Seems unlikely. The decline rate is still pretty high after just 2 years of no drilling, and you’re saying peak is only a couple of years away anyway with full drilling. So what is changed? Decline rate in 2 years is what, 120K bpd/month? If you stop drilling now for 2 years it would only be down to what, 50K bpd/month?

    Did your graph carry forward the residual decline rate? It looks like only new decline rate is embedded.

    • dcoyne78 says:

      Hi Watcher,

      I think I may have not understood what you were looking for.

      I was attempting to create a scenario where the Dec 2013 level of output (which my model predicts will be 930 kb/d) would not be surpassed by a secondary peak if drilling resumes after being suspended. If drilling was suspended for 12 years and only 145 wells were added at maximum after that delay, the new peak would be below 930 kb/d.

      The comparison you might have been looking for was something less than the current “predicted peak” say 1.2 MMb/d, to take Ron’s estimate. If you stop drilling for a while the new peak will be lower and the longer the delay, the lower the peak, note that my initial scenario at 200 wells added per month (no suspension of drilling) was 1.4 MMb/d, and the scenario with a 1 year delay had a somewhat lower peak, when the delay was 10 years the peak was even lower (but that was in part because I was trying to make it lower to attain what I initially thought you were looking for so the wells added was reduced to 150 wells per month).

      So I will try again with a scenario to match a 1.2 MMb/d peak with 175 wells added per month.


      Then a new scenario which stops all new wells after Dec 31, 2013 until Dec 31, 2015 then they jump back up to 175/month Jan 2016.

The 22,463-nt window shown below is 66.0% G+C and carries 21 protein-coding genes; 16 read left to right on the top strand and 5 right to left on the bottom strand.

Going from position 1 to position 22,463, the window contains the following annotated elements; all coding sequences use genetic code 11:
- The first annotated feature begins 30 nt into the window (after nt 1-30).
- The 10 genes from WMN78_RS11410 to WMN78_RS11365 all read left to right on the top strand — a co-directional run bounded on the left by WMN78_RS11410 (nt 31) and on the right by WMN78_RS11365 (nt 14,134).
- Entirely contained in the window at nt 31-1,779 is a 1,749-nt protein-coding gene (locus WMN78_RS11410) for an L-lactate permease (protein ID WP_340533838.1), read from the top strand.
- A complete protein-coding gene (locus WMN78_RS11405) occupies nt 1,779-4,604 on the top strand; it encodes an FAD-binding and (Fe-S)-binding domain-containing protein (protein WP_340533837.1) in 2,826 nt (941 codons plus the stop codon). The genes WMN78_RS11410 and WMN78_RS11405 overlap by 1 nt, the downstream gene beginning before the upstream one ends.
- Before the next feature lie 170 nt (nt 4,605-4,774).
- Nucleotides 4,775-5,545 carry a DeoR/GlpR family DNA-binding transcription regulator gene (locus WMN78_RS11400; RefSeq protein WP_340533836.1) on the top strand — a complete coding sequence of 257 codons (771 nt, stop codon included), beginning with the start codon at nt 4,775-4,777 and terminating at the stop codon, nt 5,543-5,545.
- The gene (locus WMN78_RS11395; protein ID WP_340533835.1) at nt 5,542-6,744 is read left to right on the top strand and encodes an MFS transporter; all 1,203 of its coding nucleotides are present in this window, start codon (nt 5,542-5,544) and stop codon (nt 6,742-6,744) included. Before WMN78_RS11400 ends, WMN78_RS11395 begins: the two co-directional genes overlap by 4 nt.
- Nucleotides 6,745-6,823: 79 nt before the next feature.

Note that the legacy decline does not increase when no new wells are added both because the output decreases so 6% of 800 would be less than 6 % of 900 and also because the rate of decline decreases as wells get older, see chart below.


      Also if we drill 200 wells per month and reach peak then the legacy decline is less than you would think because new well EUR has started to decrease so the 1st month output of new wells might be 300 b/d times 200 wells so legacy decline would be about 60kb/mo at peak, note that currently legacy decline is about 45 kb/mo, the EIA estimates are off if we use the Hughes estimate of 400 b for first month output and NDIC data for change in wells and output data.


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  12. Nony says:

    The Nov2013 increase for Bakken was 20,000 bpd. (Equates to a 240,000bpd annual increase.) So I don’t think looking at the change from Aug, Sep, Oct shows a real slowing, given next data point was healthy.

    FYI: NOV2013-NOV2012= 237kpd increase, while NOV2012-NOV2011=227kpd increase. Seems pretty linear, when looked at for more than small data point. I guess you could plot the whole monthly time series and use trailing 12 months increase (so taking seasonality out).